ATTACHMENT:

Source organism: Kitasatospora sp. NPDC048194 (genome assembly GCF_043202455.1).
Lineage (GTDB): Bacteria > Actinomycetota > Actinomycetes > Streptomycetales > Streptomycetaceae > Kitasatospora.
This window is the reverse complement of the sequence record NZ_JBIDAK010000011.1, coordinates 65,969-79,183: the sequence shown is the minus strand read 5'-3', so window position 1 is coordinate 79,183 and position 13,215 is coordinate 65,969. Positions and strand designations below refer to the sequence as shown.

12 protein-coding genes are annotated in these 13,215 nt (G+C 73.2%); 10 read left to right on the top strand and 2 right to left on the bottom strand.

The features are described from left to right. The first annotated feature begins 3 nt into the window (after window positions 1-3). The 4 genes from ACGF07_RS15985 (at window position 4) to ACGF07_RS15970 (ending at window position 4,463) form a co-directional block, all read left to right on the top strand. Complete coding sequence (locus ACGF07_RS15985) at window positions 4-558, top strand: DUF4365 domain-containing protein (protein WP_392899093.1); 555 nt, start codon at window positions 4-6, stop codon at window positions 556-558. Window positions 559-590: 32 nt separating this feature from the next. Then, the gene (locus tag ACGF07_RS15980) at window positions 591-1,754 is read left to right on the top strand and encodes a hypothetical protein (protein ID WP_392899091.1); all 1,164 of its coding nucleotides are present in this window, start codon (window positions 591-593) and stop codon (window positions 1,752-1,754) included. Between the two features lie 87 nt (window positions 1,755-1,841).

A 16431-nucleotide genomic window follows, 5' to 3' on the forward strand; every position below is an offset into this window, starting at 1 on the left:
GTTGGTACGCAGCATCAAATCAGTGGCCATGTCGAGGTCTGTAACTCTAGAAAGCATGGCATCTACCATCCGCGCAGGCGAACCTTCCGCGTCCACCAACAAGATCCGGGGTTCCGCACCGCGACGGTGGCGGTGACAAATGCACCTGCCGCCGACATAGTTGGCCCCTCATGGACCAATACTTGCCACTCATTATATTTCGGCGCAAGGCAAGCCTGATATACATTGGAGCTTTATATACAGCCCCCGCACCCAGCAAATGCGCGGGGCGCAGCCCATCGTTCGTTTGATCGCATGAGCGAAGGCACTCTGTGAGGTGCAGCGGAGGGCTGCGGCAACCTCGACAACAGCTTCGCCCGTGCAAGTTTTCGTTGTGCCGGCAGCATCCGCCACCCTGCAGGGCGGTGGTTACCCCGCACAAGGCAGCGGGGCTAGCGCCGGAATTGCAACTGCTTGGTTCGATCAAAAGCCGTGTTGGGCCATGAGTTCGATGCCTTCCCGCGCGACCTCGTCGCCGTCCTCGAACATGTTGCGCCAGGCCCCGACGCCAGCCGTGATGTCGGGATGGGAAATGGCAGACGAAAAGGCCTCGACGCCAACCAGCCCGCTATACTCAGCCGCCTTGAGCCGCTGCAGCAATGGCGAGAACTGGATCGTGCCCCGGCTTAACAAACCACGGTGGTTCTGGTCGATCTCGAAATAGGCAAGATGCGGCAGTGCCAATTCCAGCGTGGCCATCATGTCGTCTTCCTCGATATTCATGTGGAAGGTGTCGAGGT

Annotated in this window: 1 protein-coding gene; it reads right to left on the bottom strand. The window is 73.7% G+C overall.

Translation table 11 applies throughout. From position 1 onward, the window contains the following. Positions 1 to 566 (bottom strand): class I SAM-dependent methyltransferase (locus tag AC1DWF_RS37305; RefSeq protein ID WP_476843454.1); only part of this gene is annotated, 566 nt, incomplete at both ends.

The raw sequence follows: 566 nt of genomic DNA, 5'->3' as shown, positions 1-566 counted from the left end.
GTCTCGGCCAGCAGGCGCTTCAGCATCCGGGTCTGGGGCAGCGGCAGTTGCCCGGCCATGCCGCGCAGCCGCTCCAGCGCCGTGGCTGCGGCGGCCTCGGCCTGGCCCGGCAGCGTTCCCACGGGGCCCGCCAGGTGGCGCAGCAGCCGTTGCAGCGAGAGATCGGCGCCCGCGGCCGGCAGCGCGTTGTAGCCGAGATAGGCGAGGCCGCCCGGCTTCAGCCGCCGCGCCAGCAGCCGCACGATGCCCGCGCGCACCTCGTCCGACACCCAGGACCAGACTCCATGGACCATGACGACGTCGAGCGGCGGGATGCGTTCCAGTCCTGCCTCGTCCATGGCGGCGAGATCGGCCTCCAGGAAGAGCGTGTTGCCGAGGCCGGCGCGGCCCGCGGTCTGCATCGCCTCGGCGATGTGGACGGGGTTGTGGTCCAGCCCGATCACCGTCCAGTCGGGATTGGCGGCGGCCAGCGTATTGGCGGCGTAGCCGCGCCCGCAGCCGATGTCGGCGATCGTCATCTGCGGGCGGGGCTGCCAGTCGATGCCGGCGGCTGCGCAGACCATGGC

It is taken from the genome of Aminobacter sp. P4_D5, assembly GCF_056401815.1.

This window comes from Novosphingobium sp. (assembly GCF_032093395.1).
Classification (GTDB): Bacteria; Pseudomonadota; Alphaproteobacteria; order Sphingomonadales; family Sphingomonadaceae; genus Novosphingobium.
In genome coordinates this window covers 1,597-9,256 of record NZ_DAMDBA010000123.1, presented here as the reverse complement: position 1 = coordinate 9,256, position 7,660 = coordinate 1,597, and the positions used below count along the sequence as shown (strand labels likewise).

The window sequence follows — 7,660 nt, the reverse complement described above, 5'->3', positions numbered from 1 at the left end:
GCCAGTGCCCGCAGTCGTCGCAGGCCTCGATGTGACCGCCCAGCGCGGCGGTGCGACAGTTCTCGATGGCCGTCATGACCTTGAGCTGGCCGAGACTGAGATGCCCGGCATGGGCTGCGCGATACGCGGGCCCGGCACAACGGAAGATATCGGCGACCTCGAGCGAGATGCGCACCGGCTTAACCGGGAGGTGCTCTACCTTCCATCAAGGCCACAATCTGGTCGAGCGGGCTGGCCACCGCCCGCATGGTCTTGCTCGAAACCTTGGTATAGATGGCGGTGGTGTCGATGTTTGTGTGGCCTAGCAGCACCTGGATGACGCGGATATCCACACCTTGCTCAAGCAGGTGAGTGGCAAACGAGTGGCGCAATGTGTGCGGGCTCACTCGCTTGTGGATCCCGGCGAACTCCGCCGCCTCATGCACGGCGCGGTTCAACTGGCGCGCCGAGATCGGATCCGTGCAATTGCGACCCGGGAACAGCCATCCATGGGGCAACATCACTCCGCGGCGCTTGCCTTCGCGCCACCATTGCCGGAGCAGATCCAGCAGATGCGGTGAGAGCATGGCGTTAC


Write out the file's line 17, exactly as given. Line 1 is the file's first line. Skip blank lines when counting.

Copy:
GCCAGTGCCCGCAGTCGTCGCAGGCCTCGATGTGACCGCCCAGCGCGGCGGTGCGACAGTTCTCGATGGCCGTCATGACCTTGAGCTGGCCGAGACTGAGATGCCCGGCATGGGCTGCGCGATACGCGGGCCCGGCACAACGGAAGATATCGGCGACCTCGAGCGAGATGCGCACCGGCTTAACCGGGAGGTGCTCTACCTTCCATCAAGGCCACAATCTGGTCGAGCGGGCTGGCCACCGCCCGCATGGTCTTGCTCGAAACCTTGGTATAGATGGCGGTGGTGTCGATGTTTGTGTGGCCTAGCAGCACCTGGATGACGCGGATATCCACACCTTGCTCAAGCAGGTGAGTGGCAAACGAGTGGCGCAATGTGTGCGGGCTCACTCGCTTGTGGATCCCGGCGAACTCCGCCGCCTCATGCACGGCGCGGTTCAACTGGCGCGCCGAGATCGGATCCGTGCAATTGCGACCCGGGAACAGCCATCCATGGGGCAACATCACTCCGCGGCGCTTGCCTTCGCGCCACCATTGCCGGAGCAGATCCAGCAGATGCGGTGAGAGCATGGCGTTAC